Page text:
Freud often turned his attention to the question of affects, which he pointed out as “instinctual representatives”. More recently, André Green, reflecting on the same theoretical knot, has again stressed that “the affects are representations”. In Living Speech, he defined them as “significatives of the flesh”; but then he preferred to state that they are “representative of passions”. Even the figures which dwell in the imaginary can be considered as representations of drives and desires that gather together in more definite shapes. The rebuilding of these figures, even if fugitively, allows us to give the symptoms, in this case those of the female constellation, new meanings and unexpected senses. The body-word of women has given Freud, through the hysterical symptom, a very precious opportunity: the birth of a new discipline. Yet, as I said before, the voice of women has found it difficult to be heard in that work of construction and reconstruction that pointed, and still points, towards the psychosexual development of the little girl. What passes from mother to daughter? Which witness does the mother give to the child, besides that of the orthodox grudge of both lacking the narcissistic and libidinal object? The child of the night-which gives shape to the “obscene” desire for a procreation that excludes the man-could be one of the figures crossing the generational passage from the mother to the girl. Such an inheritance does not know, obviously, the splendors and celebrations that connote the placement from which the father moves: it remains pervaded and marked by secret, dull stretches, difficult to bring again to light. The lunar child, from the “glacial zones” of the unconscious to which he has been banished, gives signs, albeit indirect, of his own existence. It shows itself not only through the symptoms, the fantasies and drawings of the little girls; it is traceable even in some feelings that belong to the adult woman, to the mother. Which actually has no consciousness of the existence of an alter son, a sort of inner twin, perfect and wonderful, who dimly stands out against the background of the relationship with the real son. But yet she feels the presence of the child of the night in the very feelings of discontent and disappointment that the child of the sexual exchange, the real child, sometimes arouses. The image of the repressed child, silent but not unarmed, hands on from generation to generation: every woman felt perhaps inadequate in respect to the imago of the wonderful child which her mother carried within her. At the same time, the secret related to the figure of a [natural birth] child and to the narcissistic triumph that it arouses is handed down from mother to daughter. Through generations, the denied trace of an original omnipotence given by the generative ability of the female body remains opposed to and opposed by social interdiction. Yet the child of the night is not necessarily a painful figure that imbues the relationship between mother and daughter with mutual afflictions. Vegetti Finzi stresses that it can show itself in soft, almost playful behavior, like the wish to adorn the child, to make him look like that shining child that dwells in the mother’s unconscious. Or, in heavier corrective practices whose orthopaedic purpose springing from the inexhaustible quest of cancelling the more or less real defects of the child, does not pursue the idea of wealth, but rather that of denying the imperfection.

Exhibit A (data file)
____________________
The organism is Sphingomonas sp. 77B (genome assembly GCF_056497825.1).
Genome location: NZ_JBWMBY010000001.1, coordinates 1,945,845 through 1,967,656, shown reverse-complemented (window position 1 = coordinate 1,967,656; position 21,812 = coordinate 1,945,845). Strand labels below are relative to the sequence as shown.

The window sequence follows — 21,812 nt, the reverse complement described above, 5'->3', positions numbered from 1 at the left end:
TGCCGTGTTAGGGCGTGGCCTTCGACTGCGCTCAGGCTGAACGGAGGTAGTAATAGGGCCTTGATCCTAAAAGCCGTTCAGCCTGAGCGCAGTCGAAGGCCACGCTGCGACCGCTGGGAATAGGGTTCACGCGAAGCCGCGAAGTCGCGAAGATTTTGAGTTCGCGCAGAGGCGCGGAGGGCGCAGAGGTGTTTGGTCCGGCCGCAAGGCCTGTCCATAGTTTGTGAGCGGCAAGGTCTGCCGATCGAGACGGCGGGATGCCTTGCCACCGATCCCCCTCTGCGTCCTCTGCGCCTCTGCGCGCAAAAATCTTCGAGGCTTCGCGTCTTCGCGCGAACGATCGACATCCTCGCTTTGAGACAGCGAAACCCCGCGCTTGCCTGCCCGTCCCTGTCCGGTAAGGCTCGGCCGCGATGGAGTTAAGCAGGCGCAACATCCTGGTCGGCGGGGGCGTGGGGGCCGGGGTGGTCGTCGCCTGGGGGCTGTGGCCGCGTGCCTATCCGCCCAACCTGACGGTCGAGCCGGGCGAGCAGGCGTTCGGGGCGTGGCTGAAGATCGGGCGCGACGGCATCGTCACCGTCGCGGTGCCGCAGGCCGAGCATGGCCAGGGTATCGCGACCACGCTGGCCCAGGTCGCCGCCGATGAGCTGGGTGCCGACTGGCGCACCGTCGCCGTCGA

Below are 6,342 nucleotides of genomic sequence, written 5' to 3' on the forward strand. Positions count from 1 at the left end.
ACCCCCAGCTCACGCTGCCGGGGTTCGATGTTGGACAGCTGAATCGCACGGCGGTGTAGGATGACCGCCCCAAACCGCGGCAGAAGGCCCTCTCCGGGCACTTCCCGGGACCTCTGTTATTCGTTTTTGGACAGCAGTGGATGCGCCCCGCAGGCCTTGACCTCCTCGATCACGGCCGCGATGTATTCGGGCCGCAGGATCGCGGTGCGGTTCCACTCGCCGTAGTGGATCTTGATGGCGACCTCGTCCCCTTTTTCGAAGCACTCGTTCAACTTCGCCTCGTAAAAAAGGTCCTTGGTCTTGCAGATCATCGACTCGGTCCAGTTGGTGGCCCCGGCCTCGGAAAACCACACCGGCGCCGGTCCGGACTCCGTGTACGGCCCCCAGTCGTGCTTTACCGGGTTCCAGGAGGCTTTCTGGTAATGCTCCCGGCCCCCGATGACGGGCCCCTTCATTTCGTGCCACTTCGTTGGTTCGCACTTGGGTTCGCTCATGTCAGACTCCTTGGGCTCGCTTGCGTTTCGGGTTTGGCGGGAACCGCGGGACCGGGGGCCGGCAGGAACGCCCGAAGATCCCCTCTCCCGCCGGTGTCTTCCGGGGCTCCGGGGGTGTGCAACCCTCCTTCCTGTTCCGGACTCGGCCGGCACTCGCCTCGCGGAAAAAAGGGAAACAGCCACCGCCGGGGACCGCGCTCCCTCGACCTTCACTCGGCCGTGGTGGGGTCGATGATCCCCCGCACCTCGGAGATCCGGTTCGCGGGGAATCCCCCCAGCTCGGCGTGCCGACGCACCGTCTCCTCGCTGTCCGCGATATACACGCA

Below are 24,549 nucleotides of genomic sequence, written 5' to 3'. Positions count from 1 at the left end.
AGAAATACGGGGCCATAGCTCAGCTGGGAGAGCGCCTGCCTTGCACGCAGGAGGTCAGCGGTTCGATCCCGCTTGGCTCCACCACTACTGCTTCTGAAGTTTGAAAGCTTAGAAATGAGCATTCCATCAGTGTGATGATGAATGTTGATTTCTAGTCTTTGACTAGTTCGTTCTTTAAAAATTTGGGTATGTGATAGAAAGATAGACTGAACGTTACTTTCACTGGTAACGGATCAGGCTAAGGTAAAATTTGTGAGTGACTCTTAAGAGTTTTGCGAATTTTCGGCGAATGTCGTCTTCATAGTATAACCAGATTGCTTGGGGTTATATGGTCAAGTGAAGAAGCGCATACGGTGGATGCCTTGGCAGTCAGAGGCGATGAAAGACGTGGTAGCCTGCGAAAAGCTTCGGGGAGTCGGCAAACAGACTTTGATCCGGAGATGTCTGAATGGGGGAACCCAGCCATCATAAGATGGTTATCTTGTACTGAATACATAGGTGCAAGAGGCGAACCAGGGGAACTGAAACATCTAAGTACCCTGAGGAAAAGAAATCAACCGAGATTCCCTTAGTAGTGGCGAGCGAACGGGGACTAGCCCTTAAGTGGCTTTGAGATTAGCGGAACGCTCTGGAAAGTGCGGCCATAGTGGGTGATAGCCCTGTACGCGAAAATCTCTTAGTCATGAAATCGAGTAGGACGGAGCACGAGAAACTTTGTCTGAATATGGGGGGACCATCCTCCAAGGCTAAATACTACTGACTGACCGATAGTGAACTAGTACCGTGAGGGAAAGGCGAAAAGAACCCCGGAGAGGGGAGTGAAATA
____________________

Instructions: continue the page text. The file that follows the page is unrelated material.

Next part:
To the interpretation of clinical cases and the stressing of common behavior, Vegetti Finzi adds the reading of some myths about the origins of the world that express the female desire of a spontaneous procreation. The authoress stresses how even the myth does not tolerate the visibility of such a conception: the mother is reduced again to the function of a mere container of a generative principle which belongs to the man. Such a process of denial is found even in those myths expressing the archaic female fantasy to “give the mother a son”, and such a desire cannot escape the sentence of having committed the “crime” of outraging the male power, in having denied his function of giving life.

The destiny of the child of the night does not punish him to exemplify a mere irrepressible narcissism that will have to bend to the dimension of limits and bonds; his figure, integrated and re-elaborated, brings forward the possibility of looking at maternity as a place where the woman is able to transform the idea of dominion into that of responsibility towards the son. Thus, it is no longer only “black mothers”, dreadful in their avidity and unnegotiable pretension of possessing their son, but mothers capable of encouraging the distance, autonomy and subjectivity of the creature to whom they gave life. Vegetti Finzi rightly stresses how going beyond the threshold of the denial of their own creative principle brings women to give shape and substance to a new ethical dimension. Whereas culture has always banished the relationship between mother and son in the natural sphere, leaving to the father and his Law the task of setting in order, of creating rules and symbolic forms. Psychoanalysis itself did not escape this orientation, thus losing the opportunity to face the events of ethics which express themselves in the maternal sphere. In the knowledge and ability of women to give their desires, their hidden thoughts, the experiences maturing in their inner world, a name and a shape, the task is given of providing a voice to what has so far been left tacit and denied.


Translated by Katherine Jason

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European Journal of Psychoanalysis